MTPR

Mistletoe (Part One): A Parasite That Can Hurt Or Heal

Dec 20, 2014

European mistletoe (Viscum album). (CC BY 2.0)
Credit Flickr user, free photos

Mistletoe, a parasitic plant that grows on a wide range of host trees, shows up on every continent but Antarctica - and on each continent, it's been used in folk medicine. From ancient Greece into twentieth-century America, it was prescribed for epilepsy. Over the centuries, healers have used mistletoe to treat arthritis, menstrual problems, miscarriage (through controlling bleeding), hypertension, and pain - and that's just the short list. It's prescribed frequently in Europe. But don't try any of these uses without a trained health practitioner, because mistletoe can be toxic. More on mistletoe and cancer next time.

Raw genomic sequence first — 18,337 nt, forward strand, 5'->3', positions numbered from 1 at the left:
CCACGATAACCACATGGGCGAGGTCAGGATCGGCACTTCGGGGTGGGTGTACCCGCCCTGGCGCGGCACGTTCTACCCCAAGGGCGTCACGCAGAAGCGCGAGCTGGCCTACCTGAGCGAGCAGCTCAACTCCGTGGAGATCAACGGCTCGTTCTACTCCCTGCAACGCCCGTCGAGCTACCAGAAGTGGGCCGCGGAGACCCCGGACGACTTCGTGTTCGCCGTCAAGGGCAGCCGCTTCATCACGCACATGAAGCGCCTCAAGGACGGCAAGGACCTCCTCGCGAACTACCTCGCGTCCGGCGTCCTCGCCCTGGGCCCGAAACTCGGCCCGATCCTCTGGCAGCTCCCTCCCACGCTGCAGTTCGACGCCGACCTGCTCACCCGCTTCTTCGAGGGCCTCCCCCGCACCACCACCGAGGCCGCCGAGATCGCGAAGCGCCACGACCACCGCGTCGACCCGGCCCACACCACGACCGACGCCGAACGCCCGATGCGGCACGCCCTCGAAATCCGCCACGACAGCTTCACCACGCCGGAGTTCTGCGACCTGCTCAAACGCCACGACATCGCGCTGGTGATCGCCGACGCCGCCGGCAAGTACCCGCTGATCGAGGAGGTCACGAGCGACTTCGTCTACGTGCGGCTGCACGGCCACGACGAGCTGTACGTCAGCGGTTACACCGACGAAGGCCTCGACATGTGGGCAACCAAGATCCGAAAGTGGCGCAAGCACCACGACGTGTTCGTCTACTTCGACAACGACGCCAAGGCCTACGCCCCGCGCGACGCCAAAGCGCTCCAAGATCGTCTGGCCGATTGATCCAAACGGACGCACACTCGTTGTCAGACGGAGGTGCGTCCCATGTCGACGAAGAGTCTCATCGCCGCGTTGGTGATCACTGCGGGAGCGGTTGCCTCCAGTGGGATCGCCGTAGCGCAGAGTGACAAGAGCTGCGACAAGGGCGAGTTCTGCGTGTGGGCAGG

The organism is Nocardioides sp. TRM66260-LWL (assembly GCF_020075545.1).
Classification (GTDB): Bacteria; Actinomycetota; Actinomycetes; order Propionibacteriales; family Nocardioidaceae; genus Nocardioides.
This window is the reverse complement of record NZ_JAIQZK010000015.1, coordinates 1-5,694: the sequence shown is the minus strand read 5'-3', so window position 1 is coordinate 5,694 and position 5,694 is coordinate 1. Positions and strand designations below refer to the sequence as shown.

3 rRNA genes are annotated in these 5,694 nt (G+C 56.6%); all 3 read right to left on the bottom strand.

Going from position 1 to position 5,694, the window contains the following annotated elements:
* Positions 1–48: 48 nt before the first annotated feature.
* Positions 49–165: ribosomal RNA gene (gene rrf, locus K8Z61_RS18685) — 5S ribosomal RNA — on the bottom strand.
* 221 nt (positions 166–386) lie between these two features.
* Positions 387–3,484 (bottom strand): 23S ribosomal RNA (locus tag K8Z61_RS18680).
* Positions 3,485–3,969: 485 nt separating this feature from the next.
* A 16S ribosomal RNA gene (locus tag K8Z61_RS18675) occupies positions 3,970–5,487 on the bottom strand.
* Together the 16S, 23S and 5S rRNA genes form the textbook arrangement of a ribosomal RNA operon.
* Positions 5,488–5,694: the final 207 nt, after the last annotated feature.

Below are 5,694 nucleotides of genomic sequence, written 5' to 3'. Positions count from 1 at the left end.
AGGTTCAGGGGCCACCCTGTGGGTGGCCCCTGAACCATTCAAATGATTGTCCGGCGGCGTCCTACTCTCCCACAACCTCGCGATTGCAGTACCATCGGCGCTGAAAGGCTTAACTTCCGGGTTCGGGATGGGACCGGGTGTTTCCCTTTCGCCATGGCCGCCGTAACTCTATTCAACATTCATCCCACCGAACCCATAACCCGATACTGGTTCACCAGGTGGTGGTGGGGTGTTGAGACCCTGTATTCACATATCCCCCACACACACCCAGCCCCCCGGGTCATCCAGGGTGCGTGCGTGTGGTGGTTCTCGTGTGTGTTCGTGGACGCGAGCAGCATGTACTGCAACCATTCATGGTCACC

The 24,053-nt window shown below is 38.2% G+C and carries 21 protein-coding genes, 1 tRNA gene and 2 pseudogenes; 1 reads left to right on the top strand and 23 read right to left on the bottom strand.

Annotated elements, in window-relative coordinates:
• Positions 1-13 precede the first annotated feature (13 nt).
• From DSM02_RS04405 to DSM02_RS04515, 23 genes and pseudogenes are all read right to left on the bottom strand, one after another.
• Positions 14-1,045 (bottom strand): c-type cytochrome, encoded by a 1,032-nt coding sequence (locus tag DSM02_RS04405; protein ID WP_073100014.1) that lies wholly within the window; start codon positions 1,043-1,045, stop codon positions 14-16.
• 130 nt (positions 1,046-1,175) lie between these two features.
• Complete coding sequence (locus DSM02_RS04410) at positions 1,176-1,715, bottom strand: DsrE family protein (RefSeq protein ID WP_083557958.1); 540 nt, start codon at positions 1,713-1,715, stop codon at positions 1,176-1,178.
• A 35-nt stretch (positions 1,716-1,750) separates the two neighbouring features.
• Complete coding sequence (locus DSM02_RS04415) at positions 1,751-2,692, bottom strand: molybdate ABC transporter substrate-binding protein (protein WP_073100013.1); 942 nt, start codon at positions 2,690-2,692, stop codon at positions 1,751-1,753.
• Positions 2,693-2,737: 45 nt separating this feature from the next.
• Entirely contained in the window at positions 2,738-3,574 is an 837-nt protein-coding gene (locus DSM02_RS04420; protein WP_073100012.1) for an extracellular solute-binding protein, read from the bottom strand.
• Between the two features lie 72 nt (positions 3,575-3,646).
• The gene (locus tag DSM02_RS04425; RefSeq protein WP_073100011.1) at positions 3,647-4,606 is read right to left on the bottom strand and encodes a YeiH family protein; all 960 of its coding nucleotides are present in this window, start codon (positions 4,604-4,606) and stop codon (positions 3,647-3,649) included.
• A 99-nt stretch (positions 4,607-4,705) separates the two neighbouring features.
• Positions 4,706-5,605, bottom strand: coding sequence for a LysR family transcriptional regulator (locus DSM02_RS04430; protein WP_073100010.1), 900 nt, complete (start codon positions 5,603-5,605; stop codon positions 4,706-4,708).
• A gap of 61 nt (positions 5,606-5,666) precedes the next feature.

(Podcast: "The Plant Detective," 12/20/14)